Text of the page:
CanyonRoad

Collections

CanyonRoad has not created any collections yet. What are collections?

Comments

  1. The artist may be Robert Garner, not Richard Garner. I found this same signature on another Indian portrait, and it's attributed to a Robert Garner. The work looks similar, the signature is identica...
  2. First one looks like a portrait of the Oglala leader Red Cloud. Both actually may be, just from a different angle.
  3. I have no idea, only know that they aren't Navajo or Native American.
  4. On Etsy and on eBay all the time, but that doesn't mean they are correctly identified. There are far more "fake Navajo" rugs on the internet than there are authentic Navajo rugs. The Navajo are...
  5. No, not Native American or Mexican, but it would be considered "polychrome," since it is decorated with several (poly-) colors (chrome.) It's actually from Nicaragua.
  6. Can't tell you much about them, except that neither is Navajo or Native American. Navajo textiles are never woven in two pieces, nor are they woven with fringe on the ends. And the Navajo haven'...
  7. Yes, it's Rio Hondo. The cow was smaller than the bull. Maybe it was meant to be a "petite heifer."
  8. Same company that made your bull and cow. Rio Hondo, El Monte, California. They specialized in small collectible figurines, especially animals. The earliest label was a plain paper sticker, print...
  9. Rio Hondo, El Monte, California, 1930s-1950s. This is a bull. He had an accompanying cow, a little smaller, with her eyes closed.
  10. It's probably an art class project, made by using the inside of a larger bowl as a form or mold. It's a standard technique often taught in beginning pottery classes, because it ends up with a bowl th...
  11. That's a very complete and accurate web site, unlike much of the misinformation found on line about Chimayo weaving. The definitive print reference is "Chimayo Weaving, The Transformation of a Tr...
  12. The whole vase has been fired. Glaze may have been applied to only the decorations, but in order for glaze to turn shiny, the pot has to be fired. It is also possible for a glaze to be matte, or...
  13. It's best, when attempting to identify an item, to start with the item itself...not with a preconceived idea of what it "may" be, and then trying to prove it. You will run into all sorts of wrong tur...
  14. Chalk ware is made from plaster of Paris. The decorations are painted on. Chalk ware is therefore not ceramic (meaning it is not fired), and thus not glazed. Since this was glazed and fired,...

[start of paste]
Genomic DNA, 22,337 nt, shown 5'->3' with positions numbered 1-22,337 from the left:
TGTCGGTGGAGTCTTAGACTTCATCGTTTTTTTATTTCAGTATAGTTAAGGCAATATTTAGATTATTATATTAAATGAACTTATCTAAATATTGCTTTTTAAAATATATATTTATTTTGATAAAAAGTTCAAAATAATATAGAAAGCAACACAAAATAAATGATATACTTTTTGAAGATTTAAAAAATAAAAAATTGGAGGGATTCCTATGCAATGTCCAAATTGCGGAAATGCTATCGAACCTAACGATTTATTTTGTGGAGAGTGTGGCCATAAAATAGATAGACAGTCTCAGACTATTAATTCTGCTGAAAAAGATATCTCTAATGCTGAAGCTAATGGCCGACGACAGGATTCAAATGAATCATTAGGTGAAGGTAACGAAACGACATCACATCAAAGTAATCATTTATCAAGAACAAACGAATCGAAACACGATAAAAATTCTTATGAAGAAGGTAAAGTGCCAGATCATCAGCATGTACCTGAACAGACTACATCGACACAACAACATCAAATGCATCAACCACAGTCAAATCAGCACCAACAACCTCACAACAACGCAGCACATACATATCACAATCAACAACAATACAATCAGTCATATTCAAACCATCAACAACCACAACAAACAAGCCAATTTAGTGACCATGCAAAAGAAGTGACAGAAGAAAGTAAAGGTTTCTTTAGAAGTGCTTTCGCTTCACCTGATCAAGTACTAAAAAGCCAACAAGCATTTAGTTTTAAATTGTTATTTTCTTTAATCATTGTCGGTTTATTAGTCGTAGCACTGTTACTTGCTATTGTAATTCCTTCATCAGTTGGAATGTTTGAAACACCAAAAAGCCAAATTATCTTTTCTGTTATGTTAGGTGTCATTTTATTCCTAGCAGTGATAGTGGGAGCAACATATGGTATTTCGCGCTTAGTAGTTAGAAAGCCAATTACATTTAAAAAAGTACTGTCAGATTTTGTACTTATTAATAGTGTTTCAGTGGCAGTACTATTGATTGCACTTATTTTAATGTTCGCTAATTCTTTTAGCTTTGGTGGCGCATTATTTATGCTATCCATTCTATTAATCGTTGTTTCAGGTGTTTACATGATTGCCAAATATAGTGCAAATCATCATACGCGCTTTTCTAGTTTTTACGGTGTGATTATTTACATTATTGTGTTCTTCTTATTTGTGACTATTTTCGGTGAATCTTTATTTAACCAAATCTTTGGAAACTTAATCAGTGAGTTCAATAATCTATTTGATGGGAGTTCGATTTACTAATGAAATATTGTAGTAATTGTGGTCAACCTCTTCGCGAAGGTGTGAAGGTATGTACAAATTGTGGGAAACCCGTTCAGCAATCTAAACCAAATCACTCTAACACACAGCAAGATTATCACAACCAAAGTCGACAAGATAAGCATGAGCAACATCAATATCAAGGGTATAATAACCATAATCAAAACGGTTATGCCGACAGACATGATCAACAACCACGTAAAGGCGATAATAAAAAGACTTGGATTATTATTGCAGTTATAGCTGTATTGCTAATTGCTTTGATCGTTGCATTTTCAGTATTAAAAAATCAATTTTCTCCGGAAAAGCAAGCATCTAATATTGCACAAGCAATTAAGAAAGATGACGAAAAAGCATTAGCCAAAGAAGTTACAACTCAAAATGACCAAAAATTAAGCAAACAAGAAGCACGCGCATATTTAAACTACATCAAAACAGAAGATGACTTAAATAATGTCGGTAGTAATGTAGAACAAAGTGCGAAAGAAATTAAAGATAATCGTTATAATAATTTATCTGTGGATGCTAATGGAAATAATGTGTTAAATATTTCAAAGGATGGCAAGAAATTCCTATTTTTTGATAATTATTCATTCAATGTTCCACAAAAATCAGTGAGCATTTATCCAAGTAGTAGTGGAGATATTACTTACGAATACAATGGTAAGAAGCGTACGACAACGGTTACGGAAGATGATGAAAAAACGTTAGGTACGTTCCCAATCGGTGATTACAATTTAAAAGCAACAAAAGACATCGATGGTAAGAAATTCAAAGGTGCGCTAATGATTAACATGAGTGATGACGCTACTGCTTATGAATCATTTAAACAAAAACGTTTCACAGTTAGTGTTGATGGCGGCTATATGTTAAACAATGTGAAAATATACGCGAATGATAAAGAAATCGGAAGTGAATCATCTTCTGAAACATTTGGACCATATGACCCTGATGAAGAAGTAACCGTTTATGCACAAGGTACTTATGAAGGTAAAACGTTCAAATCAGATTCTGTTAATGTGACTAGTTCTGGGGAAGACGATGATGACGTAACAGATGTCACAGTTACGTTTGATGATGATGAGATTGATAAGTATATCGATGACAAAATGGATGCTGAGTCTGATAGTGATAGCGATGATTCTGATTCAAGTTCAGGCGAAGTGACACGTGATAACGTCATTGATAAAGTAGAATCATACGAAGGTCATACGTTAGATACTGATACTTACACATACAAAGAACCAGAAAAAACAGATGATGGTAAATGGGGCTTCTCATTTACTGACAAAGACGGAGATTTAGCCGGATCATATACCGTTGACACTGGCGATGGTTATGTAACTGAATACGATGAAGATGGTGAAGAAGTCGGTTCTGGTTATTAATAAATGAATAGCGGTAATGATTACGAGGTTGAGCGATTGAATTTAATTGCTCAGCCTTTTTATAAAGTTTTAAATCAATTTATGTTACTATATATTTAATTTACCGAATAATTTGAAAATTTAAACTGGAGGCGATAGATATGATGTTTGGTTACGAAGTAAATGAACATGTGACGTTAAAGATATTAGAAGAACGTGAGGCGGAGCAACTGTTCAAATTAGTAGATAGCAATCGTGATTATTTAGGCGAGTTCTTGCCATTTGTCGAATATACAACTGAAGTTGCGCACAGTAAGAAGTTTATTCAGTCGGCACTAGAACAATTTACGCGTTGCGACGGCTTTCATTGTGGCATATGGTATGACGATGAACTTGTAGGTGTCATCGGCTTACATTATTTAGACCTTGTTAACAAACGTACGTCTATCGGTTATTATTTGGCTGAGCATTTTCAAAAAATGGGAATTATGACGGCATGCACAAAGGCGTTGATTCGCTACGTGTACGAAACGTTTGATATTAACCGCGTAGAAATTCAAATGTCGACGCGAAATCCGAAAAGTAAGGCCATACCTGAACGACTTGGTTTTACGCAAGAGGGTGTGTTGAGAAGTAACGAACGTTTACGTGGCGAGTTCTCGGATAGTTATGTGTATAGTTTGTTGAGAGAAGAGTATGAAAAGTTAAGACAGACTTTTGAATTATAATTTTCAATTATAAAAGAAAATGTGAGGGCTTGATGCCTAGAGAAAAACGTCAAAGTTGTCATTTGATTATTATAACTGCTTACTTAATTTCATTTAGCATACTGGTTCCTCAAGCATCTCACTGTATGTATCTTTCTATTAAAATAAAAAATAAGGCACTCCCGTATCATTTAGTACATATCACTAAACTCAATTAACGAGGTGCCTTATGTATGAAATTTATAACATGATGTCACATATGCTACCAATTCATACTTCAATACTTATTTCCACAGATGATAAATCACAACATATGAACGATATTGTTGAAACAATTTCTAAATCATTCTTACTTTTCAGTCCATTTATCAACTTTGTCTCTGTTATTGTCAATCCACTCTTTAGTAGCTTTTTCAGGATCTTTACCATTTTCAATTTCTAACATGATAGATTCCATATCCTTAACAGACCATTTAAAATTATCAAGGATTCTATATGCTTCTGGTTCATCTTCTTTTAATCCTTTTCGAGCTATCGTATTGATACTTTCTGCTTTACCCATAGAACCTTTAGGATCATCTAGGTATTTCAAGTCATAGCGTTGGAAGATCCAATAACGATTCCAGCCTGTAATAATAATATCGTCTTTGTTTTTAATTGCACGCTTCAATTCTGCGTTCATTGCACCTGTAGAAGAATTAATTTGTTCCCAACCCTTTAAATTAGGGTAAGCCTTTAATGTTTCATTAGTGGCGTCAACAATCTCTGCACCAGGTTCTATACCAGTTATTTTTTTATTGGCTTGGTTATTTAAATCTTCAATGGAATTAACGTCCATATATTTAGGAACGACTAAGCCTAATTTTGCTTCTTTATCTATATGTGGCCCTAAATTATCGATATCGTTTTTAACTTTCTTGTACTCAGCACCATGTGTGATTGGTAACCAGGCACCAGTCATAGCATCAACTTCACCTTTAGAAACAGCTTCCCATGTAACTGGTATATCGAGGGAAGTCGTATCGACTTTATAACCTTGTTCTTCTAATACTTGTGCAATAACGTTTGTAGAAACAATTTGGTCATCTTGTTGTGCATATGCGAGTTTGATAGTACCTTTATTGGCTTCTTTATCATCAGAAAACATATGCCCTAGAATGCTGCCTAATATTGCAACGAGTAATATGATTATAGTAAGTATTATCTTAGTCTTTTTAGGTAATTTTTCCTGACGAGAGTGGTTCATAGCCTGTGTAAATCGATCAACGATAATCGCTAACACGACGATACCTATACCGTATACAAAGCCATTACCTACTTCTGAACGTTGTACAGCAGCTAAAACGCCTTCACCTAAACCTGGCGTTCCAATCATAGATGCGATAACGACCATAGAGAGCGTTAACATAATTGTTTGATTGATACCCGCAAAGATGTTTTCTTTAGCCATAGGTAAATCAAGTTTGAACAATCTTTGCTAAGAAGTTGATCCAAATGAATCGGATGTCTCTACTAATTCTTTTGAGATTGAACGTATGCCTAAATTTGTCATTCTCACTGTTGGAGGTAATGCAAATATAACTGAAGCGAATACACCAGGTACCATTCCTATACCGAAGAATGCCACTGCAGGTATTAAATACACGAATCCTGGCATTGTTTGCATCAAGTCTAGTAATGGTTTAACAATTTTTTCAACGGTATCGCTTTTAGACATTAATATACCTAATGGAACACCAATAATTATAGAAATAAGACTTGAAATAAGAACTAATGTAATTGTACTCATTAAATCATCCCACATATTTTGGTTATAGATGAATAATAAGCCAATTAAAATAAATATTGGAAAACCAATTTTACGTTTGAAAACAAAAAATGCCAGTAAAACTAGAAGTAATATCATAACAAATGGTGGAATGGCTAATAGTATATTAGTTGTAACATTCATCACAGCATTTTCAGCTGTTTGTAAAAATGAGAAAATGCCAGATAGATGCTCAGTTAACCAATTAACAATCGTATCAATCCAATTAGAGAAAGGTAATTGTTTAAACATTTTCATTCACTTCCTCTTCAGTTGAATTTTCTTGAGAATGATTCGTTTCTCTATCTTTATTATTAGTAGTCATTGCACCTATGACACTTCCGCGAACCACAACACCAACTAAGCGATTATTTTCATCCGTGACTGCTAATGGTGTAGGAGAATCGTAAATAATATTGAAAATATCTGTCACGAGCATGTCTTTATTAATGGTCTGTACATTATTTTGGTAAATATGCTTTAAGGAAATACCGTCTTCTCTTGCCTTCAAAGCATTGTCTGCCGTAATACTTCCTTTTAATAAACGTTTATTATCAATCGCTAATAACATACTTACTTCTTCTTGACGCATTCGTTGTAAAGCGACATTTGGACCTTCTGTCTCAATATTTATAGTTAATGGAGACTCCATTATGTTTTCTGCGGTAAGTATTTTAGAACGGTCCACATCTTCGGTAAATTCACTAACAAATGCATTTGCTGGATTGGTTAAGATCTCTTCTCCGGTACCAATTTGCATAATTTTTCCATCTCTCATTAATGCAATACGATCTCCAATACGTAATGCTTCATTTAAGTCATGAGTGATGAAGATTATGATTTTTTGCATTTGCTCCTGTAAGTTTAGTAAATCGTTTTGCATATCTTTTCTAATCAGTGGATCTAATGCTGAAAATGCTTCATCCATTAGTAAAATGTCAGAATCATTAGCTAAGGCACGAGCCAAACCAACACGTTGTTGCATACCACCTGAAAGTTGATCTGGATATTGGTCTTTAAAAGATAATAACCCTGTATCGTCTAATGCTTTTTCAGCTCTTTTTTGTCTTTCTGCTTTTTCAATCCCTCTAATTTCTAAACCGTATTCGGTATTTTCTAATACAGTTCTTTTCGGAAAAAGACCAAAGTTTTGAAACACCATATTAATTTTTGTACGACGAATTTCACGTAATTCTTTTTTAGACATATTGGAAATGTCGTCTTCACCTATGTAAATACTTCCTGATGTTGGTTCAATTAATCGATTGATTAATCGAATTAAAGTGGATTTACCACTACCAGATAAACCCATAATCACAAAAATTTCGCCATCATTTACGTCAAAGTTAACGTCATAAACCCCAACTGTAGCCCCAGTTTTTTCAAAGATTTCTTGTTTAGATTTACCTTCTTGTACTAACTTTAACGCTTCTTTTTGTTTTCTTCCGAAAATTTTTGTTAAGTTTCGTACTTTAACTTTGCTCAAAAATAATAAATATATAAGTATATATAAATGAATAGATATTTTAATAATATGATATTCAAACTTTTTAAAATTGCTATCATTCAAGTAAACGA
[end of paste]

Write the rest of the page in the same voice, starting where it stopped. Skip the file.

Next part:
15. This is contemporary studio pottery, "influenced or inspired by" perhaps a vaguely Southwest or tribal arts look, but in no way can it be called Native American. As already pointed out, it was th...
  16. Don't read too much into the design, or what someone may have told you about this. It's not Native American Indian. It is a fairly common Saltillo weaving, a souvenir from Oaxaca, Mexico. ...
  17. In answer to your questions, there are a number of pottery factories in the southwest which manufacture souvenir items for the tourist trade. The factories are not Native American-owned, but do emplo...
  18. It's contemporary...there are web sites selling this today. But they are still desirable, and not inexpensive.
  19. This is a traditional type of teapot from China. It's made from a special "purple sand clay" found in the area of Yixing. It's porous, unglazed, and should never be washed with soap (which will be a...
  20. Not Native American, since Native American rugs are never woven with fringe on both ends. The photo is too blurred to tell the weaving technique, which is much more important in correctly ident...
  21. It is definitely African, made by the Hausa of Nigeria and neighboring Niger. If you want a reference to confirm, here is a web site: http://basketmakers.com/topics/collect/fakes/hausanigeria.h...
  22. It isn't Native American, since no Native American basket makers use this type of wrapped stitch that joins the coils. It's a common technique used in parts of Africa, Mexico, and the South Pacific. ...
  23. It's African, made by the Hausa of Nigeria. A contemporary import, found in gift and souvenir shops all over the country. A coiled basket, made from palm fiber.
  24. I would add that if you buy directly from the Navajo carvers themselves, they usually call their carvings "dolls" not "kachina dolls." Or just "carvings." The deception primarily occurs when th...